Speak to those around you about your triggers. This is an essential, necessary component of taking care of yourself. We shouldn’t have to put ourselves in uncomfortable positions where we’re surrounded with information and situations that we find triggering. Don’t be afraid to speak up if you’re finding something triggering or hard to deal with. Ie: conversations about diet talk/weight loss, calories or any other areas. From experience, people will be glad that you’ve been able to confide in them about it and will try harder to avoid given topics and scenarios. 

Plan meals and snacks in advance. If you’re anything like me, you can easily “forget” to eat (due to a lack of hunger cues, planning or an inability to go against anorexia) and other things can begin to take priority. It’s important to remember that eating is as important as your studies and the grades you receive. Eating is always important and necessary. Look through your timetable during the weekend and plan meal and snack times. This will help to reduce the anxiety surrounding the situation and will ensure that you have a comfortable plan in place. If you’re in the stage of recovery where intuitive eating is encouraged, go for it! But only if you can trust yourself to eat a sufficient amount of food throughout the day.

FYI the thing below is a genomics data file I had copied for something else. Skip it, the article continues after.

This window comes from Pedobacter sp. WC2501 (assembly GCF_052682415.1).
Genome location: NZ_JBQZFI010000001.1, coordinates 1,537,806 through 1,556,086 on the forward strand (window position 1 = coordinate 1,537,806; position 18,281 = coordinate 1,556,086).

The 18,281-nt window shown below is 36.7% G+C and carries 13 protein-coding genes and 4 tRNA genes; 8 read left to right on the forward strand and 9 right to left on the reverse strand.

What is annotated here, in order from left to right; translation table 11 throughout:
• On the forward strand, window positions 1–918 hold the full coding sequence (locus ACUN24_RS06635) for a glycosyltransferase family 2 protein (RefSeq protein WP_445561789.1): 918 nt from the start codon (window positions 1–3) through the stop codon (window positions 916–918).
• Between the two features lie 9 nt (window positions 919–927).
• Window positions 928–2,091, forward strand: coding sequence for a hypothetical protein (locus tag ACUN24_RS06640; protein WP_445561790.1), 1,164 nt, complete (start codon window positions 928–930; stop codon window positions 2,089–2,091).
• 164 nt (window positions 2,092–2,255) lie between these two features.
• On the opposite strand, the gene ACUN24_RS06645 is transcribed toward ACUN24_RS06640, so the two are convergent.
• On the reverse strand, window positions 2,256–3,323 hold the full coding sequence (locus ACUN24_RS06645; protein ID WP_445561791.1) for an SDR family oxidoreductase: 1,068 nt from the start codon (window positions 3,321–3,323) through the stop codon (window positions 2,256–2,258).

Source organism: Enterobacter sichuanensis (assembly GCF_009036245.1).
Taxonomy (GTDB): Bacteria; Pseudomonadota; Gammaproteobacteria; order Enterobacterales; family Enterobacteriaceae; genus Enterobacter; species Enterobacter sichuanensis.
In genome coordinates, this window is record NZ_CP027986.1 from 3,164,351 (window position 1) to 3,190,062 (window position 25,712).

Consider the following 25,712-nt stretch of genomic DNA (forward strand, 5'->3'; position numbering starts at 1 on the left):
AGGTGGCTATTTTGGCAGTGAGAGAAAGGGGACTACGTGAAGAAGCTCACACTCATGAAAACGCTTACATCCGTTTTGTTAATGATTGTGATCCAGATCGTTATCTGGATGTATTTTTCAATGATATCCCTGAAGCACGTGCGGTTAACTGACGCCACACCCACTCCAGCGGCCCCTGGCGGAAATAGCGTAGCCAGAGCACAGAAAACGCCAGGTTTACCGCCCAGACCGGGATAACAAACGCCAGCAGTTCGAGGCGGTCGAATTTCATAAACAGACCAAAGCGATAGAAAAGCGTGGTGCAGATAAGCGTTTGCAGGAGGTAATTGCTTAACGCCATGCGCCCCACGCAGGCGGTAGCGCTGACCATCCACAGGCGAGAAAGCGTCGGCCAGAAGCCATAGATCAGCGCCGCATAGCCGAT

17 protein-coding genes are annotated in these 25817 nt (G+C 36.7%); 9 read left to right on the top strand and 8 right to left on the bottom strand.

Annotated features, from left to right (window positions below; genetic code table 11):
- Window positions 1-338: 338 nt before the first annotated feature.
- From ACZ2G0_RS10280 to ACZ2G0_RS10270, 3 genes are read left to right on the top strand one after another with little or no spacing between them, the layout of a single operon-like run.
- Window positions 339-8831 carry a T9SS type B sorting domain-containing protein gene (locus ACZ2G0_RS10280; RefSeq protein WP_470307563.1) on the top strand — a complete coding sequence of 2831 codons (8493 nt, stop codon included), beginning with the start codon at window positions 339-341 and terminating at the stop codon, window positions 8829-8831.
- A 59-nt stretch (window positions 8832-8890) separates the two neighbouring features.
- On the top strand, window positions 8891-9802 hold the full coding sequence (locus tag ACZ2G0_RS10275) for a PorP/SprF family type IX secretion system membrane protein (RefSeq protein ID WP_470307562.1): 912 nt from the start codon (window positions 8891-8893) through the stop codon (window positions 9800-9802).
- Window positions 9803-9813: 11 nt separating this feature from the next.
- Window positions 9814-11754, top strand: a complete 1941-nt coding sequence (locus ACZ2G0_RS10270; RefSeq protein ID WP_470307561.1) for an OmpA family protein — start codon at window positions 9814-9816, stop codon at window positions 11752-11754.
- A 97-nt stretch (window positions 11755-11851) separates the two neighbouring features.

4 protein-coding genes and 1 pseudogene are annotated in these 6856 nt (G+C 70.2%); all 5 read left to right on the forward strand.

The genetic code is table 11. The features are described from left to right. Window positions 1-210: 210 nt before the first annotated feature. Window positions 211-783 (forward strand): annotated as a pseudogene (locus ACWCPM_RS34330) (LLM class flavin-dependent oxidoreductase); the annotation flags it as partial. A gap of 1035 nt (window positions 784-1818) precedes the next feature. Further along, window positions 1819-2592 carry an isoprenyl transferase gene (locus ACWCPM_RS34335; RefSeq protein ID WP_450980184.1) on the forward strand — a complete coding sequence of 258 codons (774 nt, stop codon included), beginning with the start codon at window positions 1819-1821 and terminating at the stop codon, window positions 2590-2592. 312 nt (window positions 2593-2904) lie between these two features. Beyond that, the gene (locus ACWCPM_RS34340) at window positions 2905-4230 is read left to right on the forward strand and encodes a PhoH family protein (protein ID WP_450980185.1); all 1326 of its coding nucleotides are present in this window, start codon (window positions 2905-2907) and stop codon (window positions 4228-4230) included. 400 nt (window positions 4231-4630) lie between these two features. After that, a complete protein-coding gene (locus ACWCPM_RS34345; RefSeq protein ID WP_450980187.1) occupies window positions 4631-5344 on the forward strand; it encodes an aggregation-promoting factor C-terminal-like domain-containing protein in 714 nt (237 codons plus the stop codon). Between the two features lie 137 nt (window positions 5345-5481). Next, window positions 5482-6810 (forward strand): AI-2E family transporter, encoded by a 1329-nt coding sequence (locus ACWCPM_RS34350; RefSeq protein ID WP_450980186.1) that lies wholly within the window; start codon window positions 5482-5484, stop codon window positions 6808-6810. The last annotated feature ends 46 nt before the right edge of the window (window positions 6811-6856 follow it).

Set reminders/alarms on your phone to encourage you to eat. Again, this may help to reduce the anxiety surrounding the situation and will ensure that you issue yourself with essential eating time, which is easy to miss out on with busy uni schedules, appointments, meet ups with friends and a social life. I find that time passes quickly when I’m in the library revising, so I plan rest/comfort breaks to get myself together.

Ensure that you have plenty of distractions in place. I imagine that you’ll be busy with meeting assignment deadlines and partaking in extra reading, but remember to give yourself down time too. It’s a staple we all require in our day to day lives, and it should involve engaging in an activity that distracts you and helps you happy and calm. This can be anything from reading, doing something creative (drawing, baking etc) writing or spending time with friends.

And lastly…

Embrace the journey. Trust in yourself and the process and believe that you’ll get to a place where you wish to be. You’ve got this!

5 thoughts on “Managing an Eating Disorder at Uni – Experiences And Tips from an Undergraduate

  1. Really helpful post. I’m going moving to Wales for Uni in September and it’s going to be the first time I’m going to be in charge of my own meals. I have a feeling I’m going to re read this a few times.

    Liked by 1 person